Three first-time Kentucky Derby trainers joined veteran conditioner Bob Holthus on a national teleconference April 25 to discuss final preparations for their horses heading into the Derby.
Dan Hendricks, Michael Matz, Mike Trombetta, and Holthus agreed that this year's Run for the Roses might well be one of the most competitive Derby heats in quite some time.
"It's gonna be a helluva Derby," said Holthus, who comes in with Arkansas Derby (gr. II) hero Lawyer Ron. "A lot of horses are coming into it undefeated this year, a real quality field with good records."
"This field is similar to the (Bessemer Trust) Breeders' Cup Juvenile (gr. I)," said Hendricks. "Six or eight were tough in there. It's a good, competitive crop with a lot of stalkers and frontrunners."
Lawyer Ron, Brother Derek (trained by Hendricks), and Matz' Barbaro all enter the Derby starting gate undefeated for 2006. And their trainers agree that post position and early positioning in the race will be key to their chances.
"I'd prefer he start somewhere from the 8 post to the 16," Hendricks noted. "He's going to be forwardly placed, but I don't want to be neck and neck with somebody that goes out and gets silly."
Matz said that Barbaro has "enough tactical speed to put himself close up, but Edgar (Prado) will have to feel it out."
Holthus added that he hoped Lawyer Ron would be "...five lengths off the lead into the first turn."
Matz sought to downplay any negatives around the five-week layoff between Barbaro's victory in the Florida Derby (gr. I) and the Kentucky Derby. "I don't understand why people are making such a big deal about the layoff when no preps were ever run five weeks out. Who's to say it's bad? He had more than five weeks off before the Holy Bull (gr. III) and eight weeks off before the Florida Derby. I'm not trying to buck history here. We came up with a plan to run three times in Florida and ship to Kentucky and run. We're trying to keep it simple and do what's best for the horse."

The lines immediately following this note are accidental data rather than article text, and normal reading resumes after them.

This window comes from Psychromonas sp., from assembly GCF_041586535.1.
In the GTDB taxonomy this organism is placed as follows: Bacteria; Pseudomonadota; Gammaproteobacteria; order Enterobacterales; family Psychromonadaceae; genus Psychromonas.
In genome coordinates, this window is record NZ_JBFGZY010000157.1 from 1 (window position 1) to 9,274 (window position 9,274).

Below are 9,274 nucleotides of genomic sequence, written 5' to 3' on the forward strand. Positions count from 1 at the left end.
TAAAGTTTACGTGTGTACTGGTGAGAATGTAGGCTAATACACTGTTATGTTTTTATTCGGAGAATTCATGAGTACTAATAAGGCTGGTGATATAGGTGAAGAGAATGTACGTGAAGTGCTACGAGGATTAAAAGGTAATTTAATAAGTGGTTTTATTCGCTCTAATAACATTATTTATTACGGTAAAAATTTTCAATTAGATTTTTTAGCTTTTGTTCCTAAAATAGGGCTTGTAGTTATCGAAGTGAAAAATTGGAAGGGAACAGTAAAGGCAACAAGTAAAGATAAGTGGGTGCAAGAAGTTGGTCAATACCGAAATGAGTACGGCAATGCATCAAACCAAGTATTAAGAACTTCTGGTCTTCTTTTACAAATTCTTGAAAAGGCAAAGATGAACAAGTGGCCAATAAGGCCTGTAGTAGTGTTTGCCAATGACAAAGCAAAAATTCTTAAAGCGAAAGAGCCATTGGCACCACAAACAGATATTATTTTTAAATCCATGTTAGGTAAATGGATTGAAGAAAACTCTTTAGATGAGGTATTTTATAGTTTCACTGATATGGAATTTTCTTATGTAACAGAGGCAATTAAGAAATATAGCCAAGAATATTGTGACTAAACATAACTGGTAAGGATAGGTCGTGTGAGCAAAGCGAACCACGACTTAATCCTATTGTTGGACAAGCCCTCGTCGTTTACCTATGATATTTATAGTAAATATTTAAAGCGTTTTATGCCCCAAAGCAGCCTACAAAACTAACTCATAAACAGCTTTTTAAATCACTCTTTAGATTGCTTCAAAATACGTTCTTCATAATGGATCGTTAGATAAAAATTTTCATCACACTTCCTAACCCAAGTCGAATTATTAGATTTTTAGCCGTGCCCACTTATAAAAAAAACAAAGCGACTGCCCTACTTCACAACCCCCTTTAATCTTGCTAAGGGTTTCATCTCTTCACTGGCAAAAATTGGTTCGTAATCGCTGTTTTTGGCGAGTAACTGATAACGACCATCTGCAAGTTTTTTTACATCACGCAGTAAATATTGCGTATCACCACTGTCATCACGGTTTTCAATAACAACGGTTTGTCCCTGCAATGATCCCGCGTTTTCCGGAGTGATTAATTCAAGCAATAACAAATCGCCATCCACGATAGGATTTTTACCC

Holthus said that, as far as Lawyer Ron is concerned, the three weeks between the Arkansas Derby and the Kentucky Derby was a good interval. "The races don't seem to take a lot out of him. He's durable and bounces back quick. Two days later, you don't know he ran."
Trombetta, who trains Illinois Derby (gr. II) victor Sweetnorthernsaint, said his charge is versatile and will be able to carry his speed a distance. The horse left his Maryland base the morning of April 25 and is due to arrive in Louisville that evening. He will work at Churchill Downs sometime over the ensuing weekend.
Brother Derek will arrive at Churchill April 27 and gallop over the weekend before a light breeze of four or five furlongs under regular rider Alex Solis Monday.
Barbaro will make the short van trip from Keeneland to Churchill on the 27th as well, and Matz said he will work a half-mile either Sunday or Monday.
Lawyer Ron will be out for a five-furlong move Saturday, according to Holthus.
Taking a page from the Tom Petty songbook, Hendricks said that "Waiting is the hardest part. We waited after the Breeders' Cup for the new season to begin; waited to meet Stevie Wonderboy again; waited for the preps; and now we're waiting to ship and go to the big one. We learned at the Breeders' Cup he can ship and adapt to new surroundings. I don't see any difficulties other than the 10 furlongs and 20 horses."
Matz said that horse racing is about having "a great field and an outcome that's up in the air. Barbaro has shown the will to win and the heart, and I couldn't be more pleased with how he's come out of the Florida Derby. He was pushing the pony all over the place in his last work."
Holthus was confident about Lawyer Ron's current condition as well, noting that he galloped out a mile "in :38 and change with the outrider holding onto him. He became a man around December and has really matured into a racehorse."
Perhaps speaking for the quartet, Hendricks said, "We're coming back there to enjoy it. We want to have a blast."